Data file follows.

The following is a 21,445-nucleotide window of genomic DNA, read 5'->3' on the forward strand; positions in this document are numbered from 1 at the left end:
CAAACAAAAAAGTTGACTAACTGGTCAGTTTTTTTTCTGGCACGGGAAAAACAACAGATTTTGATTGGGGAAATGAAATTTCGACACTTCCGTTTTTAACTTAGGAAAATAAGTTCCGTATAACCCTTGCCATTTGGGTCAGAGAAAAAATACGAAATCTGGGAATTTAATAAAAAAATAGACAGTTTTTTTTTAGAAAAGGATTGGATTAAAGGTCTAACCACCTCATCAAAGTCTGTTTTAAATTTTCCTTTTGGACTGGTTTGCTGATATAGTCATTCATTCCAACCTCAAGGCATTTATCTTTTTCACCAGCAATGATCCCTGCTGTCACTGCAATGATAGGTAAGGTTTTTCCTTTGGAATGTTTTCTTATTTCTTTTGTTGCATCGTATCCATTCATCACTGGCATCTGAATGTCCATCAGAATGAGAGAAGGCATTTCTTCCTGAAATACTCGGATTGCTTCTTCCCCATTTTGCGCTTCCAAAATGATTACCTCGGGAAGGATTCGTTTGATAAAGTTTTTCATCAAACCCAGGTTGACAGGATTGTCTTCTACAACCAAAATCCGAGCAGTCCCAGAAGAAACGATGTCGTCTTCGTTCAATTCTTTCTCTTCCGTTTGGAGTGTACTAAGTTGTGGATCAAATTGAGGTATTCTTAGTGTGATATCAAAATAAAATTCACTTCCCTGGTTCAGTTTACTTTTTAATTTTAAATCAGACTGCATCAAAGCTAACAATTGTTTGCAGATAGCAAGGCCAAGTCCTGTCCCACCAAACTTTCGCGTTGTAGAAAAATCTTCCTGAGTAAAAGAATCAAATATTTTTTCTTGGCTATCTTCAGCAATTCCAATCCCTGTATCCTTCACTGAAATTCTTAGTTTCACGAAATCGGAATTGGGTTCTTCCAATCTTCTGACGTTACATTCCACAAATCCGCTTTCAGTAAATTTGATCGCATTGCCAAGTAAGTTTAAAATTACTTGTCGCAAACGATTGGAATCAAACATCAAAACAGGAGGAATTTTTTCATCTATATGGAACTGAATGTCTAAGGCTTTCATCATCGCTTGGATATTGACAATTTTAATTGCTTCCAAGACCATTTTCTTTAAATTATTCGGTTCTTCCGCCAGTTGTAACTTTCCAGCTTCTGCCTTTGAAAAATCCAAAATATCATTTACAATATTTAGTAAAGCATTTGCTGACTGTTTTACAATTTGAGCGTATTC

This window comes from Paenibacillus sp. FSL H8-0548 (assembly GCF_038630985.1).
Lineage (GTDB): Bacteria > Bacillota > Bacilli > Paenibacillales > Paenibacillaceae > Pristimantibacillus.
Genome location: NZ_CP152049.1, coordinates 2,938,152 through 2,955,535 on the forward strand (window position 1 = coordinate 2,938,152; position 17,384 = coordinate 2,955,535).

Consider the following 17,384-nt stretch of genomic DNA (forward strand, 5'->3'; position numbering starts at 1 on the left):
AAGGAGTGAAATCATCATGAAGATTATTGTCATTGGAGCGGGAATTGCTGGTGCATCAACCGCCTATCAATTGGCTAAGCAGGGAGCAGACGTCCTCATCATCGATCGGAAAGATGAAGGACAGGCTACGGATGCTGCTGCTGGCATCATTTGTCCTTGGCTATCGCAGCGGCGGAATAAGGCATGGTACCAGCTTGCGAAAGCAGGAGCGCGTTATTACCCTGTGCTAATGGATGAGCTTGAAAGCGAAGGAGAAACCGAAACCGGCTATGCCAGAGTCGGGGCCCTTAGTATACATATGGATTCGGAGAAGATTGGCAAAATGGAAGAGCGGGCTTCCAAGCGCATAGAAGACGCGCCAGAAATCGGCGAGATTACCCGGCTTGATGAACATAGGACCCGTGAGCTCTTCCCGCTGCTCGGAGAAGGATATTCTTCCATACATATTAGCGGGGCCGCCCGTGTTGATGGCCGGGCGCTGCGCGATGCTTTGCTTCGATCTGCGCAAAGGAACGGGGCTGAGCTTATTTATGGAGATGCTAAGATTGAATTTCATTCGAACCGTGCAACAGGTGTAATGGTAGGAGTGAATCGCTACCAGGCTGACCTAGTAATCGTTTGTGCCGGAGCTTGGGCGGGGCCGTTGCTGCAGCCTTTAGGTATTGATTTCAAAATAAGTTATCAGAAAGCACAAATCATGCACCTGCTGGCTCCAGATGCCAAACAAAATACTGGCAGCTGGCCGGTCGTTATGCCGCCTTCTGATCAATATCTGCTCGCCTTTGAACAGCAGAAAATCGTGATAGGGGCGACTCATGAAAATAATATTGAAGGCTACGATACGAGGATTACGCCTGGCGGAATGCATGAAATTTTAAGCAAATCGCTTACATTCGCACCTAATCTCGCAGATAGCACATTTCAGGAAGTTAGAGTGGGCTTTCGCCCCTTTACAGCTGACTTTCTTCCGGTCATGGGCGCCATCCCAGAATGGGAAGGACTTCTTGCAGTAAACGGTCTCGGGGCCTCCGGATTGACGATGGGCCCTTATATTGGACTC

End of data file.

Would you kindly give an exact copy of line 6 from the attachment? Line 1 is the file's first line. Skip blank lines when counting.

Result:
Consider the following 17,384-nt stretch of genomic DNA (forward strand, 5'->3'; position numbering starts at 1 on the left):